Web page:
Include a label for every subject area required by your state law. Our state requires a declaration of intent, annual testing, and immunization records, so I included a tab for each of those topics as well. Finally, add tabs for a transcript and for your reading list.
Next to your binder, have a place where you can collect papers as they are produced. Teach your children to place their papers in the bin, and later teach them to file papers in the binder. Use a three-hole punch and place it in the binder, where it most surely belongs. You can always change your mind later, so don’t spend too much time worrying about whether a report on Lincoln goes behind History or English. Simply guess for now, and adjust later if you need to.
Regularly go through your binder to review what you have kept. Is there a section that doesn’t have any entries? Spend some time brainstorming about documentation that could qualify as records for that class. Pretty late in the year, we discovered that our P.E. section was completely empty, and so we decided to keep ribbons earned from swim team activities. Keep shopping lists, menus, and recipes for your cooking class. Brainstorm about a variety of ideas, and then see what you can accumulate to fill up those blank sections.
Implement Your Strategy
Some families are great about planning ahead. They have lesson plans, daily schedules, and year-at-a-glance calendars, as well as scope and sequence plans spanning twelve years. Some parents loathe planning and prefer to practice delight-directed learning. In order to compile their records, these parents follow behind their children, shoveling up loads of academic experiences and arranging them into neat and tidy academic records. Frankly, both methods work like a dream. Whether you plan ahead or follow behind, develop your own system for keeping records.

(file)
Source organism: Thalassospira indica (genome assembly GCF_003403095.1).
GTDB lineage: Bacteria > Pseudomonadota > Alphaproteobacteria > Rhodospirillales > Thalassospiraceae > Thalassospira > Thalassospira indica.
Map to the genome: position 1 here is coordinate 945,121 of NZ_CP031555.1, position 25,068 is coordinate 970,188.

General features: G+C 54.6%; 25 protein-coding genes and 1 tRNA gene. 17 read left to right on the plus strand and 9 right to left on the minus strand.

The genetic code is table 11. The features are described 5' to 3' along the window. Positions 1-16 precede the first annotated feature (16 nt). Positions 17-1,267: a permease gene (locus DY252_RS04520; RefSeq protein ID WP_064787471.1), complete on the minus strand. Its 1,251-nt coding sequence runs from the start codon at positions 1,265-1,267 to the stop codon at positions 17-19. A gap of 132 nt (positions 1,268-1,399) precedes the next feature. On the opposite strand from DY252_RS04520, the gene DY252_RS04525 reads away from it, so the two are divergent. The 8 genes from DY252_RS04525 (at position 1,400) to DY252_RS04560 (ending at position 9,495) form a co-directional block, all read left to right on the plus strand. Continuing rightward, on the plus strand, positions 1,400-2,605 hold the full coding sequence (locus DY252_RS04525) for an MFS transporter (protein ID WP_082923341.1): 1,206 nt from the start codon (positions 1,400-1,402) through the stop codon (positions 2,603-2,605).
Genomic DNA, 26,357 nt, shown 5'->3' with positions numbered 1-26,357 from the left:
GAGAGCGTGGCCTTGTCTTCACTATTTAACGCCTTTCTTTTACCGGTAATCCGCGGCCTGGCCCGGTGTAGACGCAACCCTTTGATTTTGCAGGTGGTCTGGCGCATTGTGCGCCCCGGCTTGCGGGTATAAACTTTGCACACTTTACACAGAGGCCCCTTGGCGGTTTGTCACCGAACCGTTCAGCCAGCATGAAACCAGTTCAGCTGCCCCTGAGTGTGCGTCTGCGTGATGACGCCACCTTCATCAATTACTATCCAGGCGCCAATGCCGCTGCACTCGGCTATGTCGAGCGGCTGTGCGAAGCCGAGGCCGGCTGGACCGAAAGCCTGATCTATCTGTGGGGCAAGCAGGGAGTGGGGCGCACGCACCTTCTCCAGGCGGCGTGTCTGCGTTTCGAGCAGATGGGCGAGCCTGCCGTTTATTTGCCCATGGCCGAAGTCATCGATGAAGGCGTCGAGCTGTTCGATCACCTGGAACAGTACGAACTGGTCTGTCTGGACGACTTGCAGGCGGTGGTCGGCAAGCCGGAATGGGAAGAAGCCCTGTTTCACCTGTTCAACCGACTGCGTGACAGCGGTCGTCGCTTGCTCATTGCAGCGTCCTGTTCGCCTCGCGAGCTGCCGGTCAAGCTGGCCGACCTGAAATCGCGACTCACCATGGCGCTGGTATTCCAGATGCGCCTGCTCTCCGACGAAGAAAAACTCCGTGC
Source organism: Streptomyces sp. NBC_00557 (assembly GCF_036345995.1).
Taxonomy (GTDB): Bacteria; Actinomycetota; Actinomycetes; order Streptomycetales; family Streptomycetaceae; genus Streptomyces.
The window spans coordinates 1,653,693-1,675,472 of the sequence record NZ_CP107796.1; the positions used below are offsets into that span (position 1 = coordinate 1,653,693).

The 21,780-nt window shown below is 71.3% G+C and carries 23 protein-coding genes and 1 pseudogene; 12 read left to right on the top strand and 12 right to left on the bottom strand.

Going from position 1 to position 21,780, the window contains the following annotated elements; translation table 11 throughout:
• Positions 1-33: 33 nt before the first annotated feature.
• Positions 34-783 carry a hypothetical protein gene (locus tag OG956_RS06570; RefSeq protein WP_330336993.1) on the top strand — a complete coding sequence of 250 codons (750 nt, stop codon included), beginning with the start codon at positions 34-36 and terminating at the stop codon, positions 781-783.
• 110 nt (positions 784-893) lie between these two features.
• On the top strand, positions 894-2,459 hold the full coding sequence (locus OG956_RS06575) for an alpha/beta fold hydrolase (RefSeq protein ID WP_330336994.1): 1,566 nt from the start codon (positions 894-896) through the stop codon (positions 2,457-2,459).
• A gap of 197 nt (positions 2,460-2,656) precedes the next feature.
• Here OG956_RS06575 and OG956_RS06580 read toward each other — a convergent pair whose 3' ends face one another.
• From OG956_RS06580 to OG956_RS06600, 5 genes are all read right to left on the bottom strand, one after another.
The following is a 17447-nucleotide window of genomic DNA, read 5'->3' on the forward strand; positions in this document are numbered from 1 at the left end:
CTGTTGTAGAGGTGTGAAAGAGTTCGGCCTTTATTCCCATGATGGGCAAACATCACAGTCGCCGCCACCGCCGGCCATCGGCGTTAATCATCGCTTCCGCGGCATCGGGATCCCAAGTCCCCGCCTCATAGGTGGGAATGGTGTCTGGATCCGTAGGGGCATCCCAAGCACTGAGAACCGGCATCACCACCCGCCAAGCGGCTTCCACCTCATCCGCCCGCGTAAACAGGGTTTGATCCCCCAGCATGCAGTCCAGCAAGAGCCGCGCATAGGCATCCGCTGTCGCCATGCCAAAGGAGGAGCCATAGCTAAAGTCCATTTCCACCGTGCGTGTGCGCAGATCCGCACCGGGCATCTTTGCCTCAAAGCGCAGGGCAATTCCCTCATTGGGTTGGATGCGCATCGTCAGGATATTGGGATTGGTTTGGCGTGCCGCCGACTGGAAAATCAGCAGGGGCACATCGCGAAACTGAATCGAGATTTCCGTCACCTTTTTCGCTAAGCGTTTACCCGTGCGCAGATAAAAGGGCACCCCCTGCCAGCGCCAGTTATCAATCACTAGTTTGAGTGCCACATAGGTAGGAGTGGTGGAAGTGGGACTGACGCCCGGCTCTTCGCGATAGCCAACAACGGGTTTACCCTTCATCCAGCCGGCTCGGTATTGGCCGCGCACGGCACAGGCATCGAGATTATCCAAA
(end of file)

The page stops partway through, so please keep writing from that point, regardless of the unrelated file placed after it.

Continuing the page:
Planning, scheduling, and record keeping are important skills for adults to acquire, but those organization skills don’t mysteriously appear overnight; rather, they must be conscientiously taught. From your children’s earliest years, encourage them to gain organizational skills by learning to use planners, checklists, daily schedules, or journals. Use a method that will work well for your student; teach him basic organizational skills so that records can be kept rather than forgotten. These skills are essential components of a successful, peaceful life.
As early as elementary school, children can participate in record keeping by using checklists and daily schedules to organize their days. With guidance, they can begin to record the tasks they complete. This information can become an integral part of your homeschool records. In our homeschool, I planned all of the assignments, and the children were responsible for checking off each assignment when it had been completed. Those records functioned as the framework for every homeschool course. My students learned to collect their papers in one place, initially in a giant plastic bin, but later in a file on the computer.
What Records to Keep
What should you keep in your binder? Assessments, tests, lab reports, artwork or photos of artwork, written reports, anything printed from the computer, lists of books and workbooks, awards or certificates of any kind. You probably don’t need to keep all the daily work, unless you really can’t think of anything else to keep for a class, but a sample might come in handy. Each of these items has a purpose. There are three reasons to keep records.
1. They are required by state law.
It’s important to keep any records required by your state law, no matter how wacky that law may sound. Track down your homeschool law and see what is required. A state may require attendance records or yearly plans. When state law does not require detailed information, the homeschool parent determines which details should be recorded. So, once you have designated a place to record the information required by state law, then you should decide which records are important for your own purposes.
2. They are needed as academic records.